Unfortunately sometimes it is needed to disable (and later enable again) the (excellent) Windows defender real time protection.

I require 7 clicks to enable or disable Defender real time protection: Systray -> double on icon -> "Virus & threat protection" -> "Virus & threat protection settings" -> Toggle "Real-time protection" -> User Account Control "Yes".

Is there a simpler way to create a desktop shortcut that minimizes the number of clicks needed?

  • I'd think you can maybe toggle a service, can you explain why you need to disable/enable it? – djsmiley2kStaysInside Oct 5 '17 at 15:48
  • The process is requiring too much CPU, slowing processes stuff down. I couldn't find out which files/processes are causing this. See my related question: superuser.com/q/1256548/25933 – janpio Oct 5 '17 at 15:51
  • I doubt there will be such a simple way to disable Windows Defender. There is a reason for this. If there was a simple way to disable Windows Defender malware authors would know all about it and the protection it provides would be nullified. The interactive process used cannot be easily duplicated with software. The Windows Defender service cannot be directly stopped by even an elevated admin account. – LMiller7 Oct 5 '17 at 18:06
  • It actually can, but @djsmiley2k unfortunately posted the answer in the wrong question: superuser.com/a/1256561/25933 – janpio Oct 5 '17 at 18:15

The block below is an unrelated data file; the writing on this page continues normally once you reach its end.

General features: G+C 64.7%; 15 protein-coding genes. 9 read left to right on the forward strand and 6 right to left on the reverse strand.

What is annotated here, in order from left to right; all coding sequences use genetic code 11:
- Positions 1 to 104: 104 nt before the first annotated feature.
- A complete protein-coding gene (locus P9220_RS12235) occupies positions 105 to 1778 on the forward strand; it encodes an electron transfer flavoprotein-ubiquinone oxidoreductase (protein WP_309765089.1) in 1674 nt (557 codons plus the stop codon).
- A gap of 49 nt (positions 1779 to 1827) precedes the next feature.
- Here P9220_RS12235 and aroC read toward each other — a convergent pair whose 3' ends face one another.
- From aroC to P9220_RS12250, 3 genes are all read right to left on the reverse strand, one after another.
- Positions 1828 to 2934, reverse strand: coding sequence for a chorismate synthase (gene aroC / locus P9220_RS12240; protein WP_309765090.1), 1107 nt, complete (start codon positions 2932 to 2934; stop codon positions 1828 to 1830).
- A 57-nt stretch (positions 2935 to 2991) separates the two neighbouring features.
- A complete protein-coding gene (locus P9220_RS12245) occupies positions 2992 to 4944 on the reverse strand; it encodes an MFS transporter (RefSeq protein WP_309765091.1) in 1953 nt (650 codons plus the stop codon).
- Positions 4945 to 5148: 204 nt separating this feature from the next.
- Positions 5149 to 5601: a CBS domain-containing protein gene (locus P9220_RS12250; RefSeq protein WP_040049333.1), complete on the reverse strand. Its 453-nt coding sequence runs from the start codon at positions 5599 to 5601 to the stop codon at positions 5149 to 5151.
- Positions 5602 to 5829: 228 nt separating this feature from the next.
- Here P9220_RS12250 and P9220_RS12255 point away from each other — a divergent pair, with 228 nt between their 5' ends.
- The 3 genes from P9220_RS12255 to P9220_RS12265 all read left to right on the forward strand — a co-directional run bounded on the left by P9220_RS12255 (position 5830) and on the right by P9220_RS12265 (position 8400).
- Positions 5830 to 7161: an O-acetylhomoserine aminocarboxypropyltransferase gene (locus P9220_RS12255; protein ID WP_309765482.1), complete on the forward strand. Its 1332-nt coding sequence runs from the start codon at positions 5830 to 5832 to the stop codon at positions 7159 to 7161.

To actually toggle the real-time monitoring state put the following in a PowerShell script (must be run as administrator):

$preferences = Get-MpPreference
Set-MpPreference -DisableRealtimeMonitoring (!$preferences.DisableRealtimeMonitoring)

To make this into a desktop shortcut, right-click on the Desktop, choose "New" and then "Shortcut" and enter the following for the item (substituting the location of the script you created for the -File argument)

%SystemRoot%\system32\WindowsPowerShell\v1.0\powershell.exe -ExecutionPolicy Bypass -File "C:\Users\yuji\Documents\toggle-monitoring.ps1"

And in the Advanced options, enable Run as administrator.

| improve this answer | |
  • 1
    You are absolutely right, this works perfect! Thank you. – janpio Jan 22 '18 at 12:54
  • This does not work anymore, at least on Windows 10 v1903. – martixy Jul 27 '19 at 16:26
  • 1
    After a successful educated guess, I discovered the reason it does not work anymore: Defender has a new feature called Tamper Protection. Turning that off allows Defender to be controlled externally - e.g. via this script or group policy. – martixy Jul 27 '19 at 16:36
  • "UAC is not a security boundary" -Microsoft. Hence Tamper Protection is and has been just a marketing buzzword, while not actually protecting Defender from being uninstalled / incapacitated / toggled. For example, here's an updated script to toggle it: pastebin.com/hLsCCZQY – AveYo Feb 12 at 15:28

It seems you can do this in powershell:

Set-MpPreference -DisableRealtimeMonitoring $true

Obviously, set it to $false to turn it back on.

This answer on StackExchange discusses how to turn this into a shortcut if that's how you choose to proceed.

| improve this answer | |

Your Answer

By clicking “Post Your Answer”, you agree to our terms of service, privacy policy and cookie policy

Not the answer you're looking for? Browse other questions tagged or ask your own question.